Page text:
In various states, referendums through which the people rule include:

  • Referrals by the legislature to the people of "proposed constitutional amendments" (constitutionally used in 49 states, excepting only Delaware – Initiative & Referendum Institute, 2004).
  • Referrals by the legislature to the people of "proposed statute laws" (constitutionally used in all 50 states – Initiative & Referendum Institute, 2004).
  • Constitutional amendment initiative is a constitutionally-defined petition process of "proposed constitutional law", which, if successful, results in its provisions being written directly into the state's constitution. Since constitutional law cannot be altered by state legislatures, this direct democracy component gives the people an automatic superiority and sovereignty, over representative government (Magelby, 1984). It is utilized at the state level in nineteen states: Arizona, Arkansas, California, Colorado, Florida, Illinois, Louisiana, Massachusetts, Michigan, Mississippi, Missouri, Montana, Nebraska, Nevada, North Dakota, Ohio, Oklahoma, Oregon and South Dakota (Cronin, 1989). Among these states, there are three main types of the constitutional amendment initiative, with different degrees of involvement of the state legislature distinguishing between the types (Zimmerman, December 1999).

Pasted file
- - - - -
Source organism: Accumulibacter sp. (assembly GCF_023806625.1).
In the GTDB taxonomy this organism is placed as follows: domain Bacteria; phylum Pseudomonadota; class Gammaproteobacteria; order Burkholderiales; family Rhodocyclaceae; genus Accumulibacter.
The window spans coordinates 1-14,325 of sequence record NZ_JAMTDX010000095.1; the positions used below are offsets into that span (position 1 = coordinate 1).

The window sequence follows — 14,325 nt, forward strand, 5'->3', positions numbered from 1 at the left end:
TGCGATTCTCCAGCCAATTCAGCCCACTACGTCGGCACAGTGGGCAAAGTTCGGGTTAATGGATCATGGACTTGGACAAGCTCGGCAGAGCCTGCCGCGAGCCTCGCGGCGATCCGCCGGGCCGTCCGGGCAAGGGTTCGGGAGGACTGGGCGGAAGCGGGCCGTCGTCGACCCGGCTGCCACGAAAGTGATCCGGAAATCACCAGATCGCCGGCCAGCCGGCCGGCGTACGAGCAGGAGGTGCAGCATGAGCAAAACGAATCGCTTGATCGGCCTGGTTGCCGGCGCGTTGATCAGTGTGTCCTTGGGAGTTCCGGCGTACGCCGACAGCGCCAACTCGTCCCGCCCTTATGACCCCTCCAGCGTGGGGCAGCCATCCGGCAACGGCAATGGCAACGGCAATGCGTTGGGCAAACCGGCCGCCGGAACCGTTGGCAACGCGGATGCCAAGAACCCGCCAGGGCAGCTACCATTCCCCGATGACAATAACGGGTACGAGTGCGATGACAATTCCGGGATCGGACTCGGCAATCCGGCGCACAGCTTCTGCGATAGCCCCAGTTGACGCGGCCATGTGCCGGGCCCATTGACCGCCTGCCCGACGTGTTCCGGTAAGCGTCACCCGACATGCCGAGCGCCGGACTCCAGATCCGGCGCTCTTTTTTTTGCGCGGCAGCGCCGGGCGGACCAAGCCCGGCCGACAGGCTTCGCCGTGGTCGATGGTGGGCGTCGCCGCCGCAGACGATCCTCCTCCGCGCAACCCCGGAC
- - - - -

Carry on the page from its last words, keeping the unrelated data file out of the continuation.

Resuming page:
• Statute law initiative is a constitutionally-defined, citizen-initiated petition process of "proposed statute law", which, if successful, results in law being written directly into the state's statutes. The statute initiative is used at the state level in twenty-one states: Alaska, Arizona, Arkansas, California, Colorado, Idaho, Maine, Massachusetts, Michigan, Missouri, Montana, Nebraska, Nevada, North Dakota, Ohio, Oklahoma, Oregon, South Dakota, Utah, Washington and Wyoming (Cronin, 1989). Note that, in Utah, there is no constitutional provision for citizen lawmaking. All of Utah's I&R law is in the state statutes (Zimmerman, December 1999). In most states, there is no special protection for citizen-made statutes; the legislature can begin to amend them immediately.
  • Statute law referendum is a constitutionally-defined, citizen-initiated petition process of the "proposed veto of all or part of a legislature-made law", which, if successful, repeals the standing law. It is used at the state level in twenty-four states: Alaska, Arizona, Arkansas, California, Colorado, Idaho, Kentucky, Maine, Maryland, Massachusetts, Michigan, Missouri, Montana, Nebraska, Nevada, New Mexico, North Dakota, Ohio, Oklahoma, Oregon, South Dakota, Utah, Washington and Wyoming (Cronin, 1989).